Zum Inhalt

Agreement on roaming and net neutrality

Less costs and more freedom in the European single market

With June 2017, roaming will become a thing oft he past and the Internet will be „open“ for every EU citizen – those promises come along an agreement of the European Commission with the European Parliament and the Council.


Since 2007, the limit of possible roaming fees was cut annually. All in all, the prices for calls, SMS and data consumption abroad were reduced by 80 percent (see press release of the Commission). A further – and last – reduction is planned for April 2016. Operators will only be able to charge a small additional amount to domestic prices up to 0.05 Euro per minute of call made, 0.02 Euro per SMS sent, and 0.05 Euro per MB of data (excl. VAT).

Roaming will cease to exist as of 15 June 2017, according to the agreement. Only restriction: Operators will still be able to charge additional roaming fees from consumers who stay abroad permanently. The rules prevent abusive uses (as explained in this factsheet of the Commission).

The details will be cleared throughout the following year during a reform of the EU regulations regarding telecommunications – with the aim to create unified rules for the entire EU area.

Net neutrality

A buzzword that keeps appearing in the public discussion is net neutrality. It means that every citizen should be able to access content on the internet – and every company should be able to provide content. The integration of this principle into EU legislation will tackle discriminating practices like unfair blocking or slowing down as well as paid priorisation of content.

According to the press release of the EU Commission, "Internet access providers will still be able to offer specialised services of higher quality, such as Internet TV and new innovative applications, so long as these services are not supplied at the expense of the quality of the open Internet."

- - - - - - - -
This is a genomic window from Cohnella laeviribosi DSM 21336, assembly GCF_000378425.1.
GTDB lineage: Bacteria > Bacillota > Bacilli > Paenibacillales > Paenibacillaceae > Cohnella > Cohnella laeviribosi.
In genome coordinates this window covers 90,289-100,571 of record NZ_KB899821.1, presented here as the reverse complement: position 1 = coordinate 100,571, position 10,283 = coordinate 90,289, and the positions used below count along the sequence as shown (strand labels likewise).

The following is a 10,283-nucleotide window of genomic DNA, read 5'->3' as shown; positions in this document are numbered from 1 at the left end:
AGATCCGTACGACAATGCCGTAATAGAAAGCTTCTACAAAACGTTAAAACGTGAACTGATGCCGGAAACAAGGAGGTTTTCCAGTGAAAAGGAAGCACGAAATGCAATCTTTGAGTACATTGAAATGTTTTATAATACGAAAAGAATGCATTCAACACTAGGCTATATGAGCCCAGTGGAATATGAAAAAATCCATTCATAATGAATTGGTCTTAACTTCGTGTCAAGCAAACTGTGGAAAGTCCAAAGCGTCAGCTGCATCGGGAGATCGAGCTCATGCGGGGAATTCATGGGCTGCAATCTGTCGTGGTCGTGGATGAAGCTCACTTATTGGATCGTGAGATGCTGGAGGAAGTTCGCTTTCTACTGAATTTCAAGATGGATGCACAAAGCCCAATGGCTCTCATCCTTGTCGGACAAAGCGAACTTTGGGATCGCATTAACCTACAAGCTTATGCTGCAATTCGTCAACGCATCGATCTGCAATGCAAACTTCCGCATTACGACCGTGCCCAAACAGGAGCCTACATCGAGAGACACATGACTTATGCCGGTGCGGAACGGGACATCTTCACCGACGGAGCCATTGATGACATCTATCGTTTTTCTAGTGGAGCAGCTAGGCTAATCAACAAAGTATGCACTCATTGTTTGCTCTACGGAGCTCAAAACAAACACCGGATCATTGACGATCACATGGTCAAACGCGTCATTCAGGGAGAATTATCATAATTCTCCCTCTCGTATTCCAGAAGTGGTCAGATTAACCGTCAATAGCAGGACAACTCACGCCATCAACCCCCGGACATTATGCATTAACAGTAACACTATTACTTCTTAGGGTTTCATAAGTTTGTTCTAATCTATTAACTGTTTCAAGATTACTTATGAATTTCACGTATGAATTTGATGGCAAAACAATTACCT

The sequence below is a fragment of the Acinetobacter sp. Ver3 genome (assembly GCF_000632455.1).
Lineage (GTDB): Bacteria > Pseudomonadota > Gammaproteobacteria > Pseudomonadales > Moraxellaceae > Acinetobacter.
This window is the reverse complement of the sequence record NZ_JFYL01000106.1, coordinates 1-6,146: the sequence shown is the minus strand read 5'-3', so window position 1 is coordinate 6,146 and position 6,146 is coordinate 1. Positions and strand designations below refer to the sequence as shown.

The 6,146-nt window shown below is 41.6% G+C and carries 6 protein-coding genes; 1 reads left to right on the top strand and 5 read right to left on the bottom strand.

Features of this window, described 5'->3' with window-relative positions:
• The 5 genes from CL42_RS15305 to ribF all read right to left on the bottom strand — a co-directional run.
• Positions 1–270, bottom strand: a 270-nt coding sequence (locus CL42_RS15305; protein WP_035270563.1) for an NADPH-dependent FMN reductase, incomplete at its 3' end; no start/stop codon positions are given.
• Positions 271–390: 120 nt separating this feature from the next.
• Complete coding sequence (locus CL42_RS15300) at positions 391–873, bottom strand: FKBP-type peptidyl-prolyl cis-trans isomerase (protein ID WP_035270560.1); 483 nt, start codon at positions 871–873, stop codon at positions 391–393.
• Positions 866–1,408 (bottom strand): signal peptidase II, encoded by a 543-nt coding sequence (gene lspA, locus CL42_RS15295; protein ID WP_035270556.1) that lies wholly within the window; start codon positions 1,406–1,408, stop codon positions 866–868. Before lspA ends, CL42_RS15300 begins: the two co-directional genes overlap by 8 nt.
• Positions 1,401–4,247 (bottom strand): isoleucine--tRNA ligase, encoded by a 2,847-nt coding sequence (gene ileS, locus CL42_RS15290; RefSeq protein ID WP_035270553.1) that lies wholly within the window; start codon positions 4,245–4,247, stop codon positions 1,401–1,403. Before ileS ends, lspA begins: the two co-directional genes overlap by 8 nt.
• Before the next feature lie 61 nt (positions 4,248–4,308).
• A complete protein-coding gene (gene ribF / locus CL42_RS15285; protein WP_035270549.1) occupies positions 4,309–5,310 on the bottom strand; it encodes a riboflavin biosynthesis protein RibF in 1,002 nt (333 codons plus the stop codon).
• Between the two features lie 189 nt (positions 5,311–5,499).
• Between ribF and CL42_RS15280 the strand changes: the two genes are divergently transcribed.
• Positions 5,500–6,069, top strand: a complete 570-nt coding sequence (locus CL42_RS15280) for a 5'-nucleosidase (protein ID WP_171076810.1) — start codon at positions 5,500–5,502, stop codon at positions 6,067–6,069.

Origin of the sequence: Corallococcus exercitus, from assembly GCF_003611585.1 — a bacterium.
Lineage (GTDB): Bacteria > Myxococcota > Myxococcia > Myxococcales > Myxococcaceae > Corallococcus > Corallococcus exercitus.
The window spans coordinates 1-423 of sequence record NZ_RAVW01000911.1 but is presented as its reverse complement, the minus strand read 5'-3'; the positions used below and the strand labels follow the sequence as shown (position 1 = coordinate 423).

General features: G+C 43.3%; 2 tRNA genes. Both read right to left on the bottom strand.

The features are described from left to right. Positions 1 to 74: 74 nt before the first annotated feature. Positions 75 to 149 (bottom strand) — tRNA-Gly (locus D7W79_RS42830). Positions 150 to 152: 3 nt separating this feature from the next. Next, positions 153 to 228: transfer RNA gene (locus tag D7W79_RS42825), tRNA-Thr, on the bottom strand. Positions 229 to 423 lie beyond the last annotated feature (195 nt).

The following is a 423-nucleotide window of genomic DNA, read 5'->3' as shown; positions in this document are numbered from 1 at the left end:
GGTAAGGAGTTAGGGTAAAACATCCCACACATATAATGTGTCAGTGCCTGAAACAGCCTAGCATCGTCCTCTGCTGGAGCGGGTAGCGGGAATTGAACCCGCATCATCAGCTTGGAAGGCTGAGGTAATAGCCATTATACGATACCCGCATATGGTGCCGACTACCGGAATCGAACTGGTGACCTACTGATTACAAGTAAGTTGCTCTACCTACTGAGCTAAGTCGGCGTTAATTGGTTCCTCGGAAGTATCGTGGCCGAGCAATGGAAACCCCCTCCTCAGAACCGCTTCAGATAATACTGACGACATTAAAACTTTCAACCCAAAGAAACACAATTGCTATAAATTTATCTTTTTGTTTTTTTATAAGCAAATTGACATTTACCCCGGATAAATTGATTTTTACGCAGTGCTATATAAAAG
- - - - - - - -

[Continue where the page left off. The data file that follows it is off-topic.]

Critical voices respond that this may open backdoors and therefore undermine actual and comprehensive net neutrality. Nevertheless, the information given by Commission, Parliament and Council doesn’t provide any details on this specific topic. It remains to be seen what kind of rules will be defined in the following year.

Please find further information of ECC Austria regarding roaming in this article. More on the Digital Single Market is summarised here.

Links zum Thema

Share this post

Facebook Twitter Drucken E-Mail

This could also be of interest:

Online gambling in Austria

Online gambling in Austria

Many affected gamblers do not even know that they can reclaim gambling debts they have incurred at foreign casinos or online casinos. These foreign companies do not have a licence in Austria. Our article explains the background and possibilities.

What you should bear in mind when placing orders in other EU countries

What you should bear in mind when placing orders in other EU countries

In our globalised everyday life, contracting foreign companies is no longer unusual and the freedom to provide services is a fundamental right in the EU. We explain which rules and obligations apply and what you should look out for before placing orders with foreign companies.

Brexit - travellers and consumers

Brexit - travellers and consumers

In the referendum on 23 June 2016, 52 percent of Britons voted in favour of Brexit. On 24 December, the EU and the UK concluded a far-reaching trade and partnership agreement. What are the consequences for consumers in Europe? Here are some hints about the changes from the perspective of travellers and consumers

European Order for Payment Procedure

European Order for Payment Procedure

The European order for payment procedure simplifies the process of litigation in cross-border cases for consumers. It was established on 12.12.2008 in all EU Member States, except for Denmark.

Zum Seitenanfang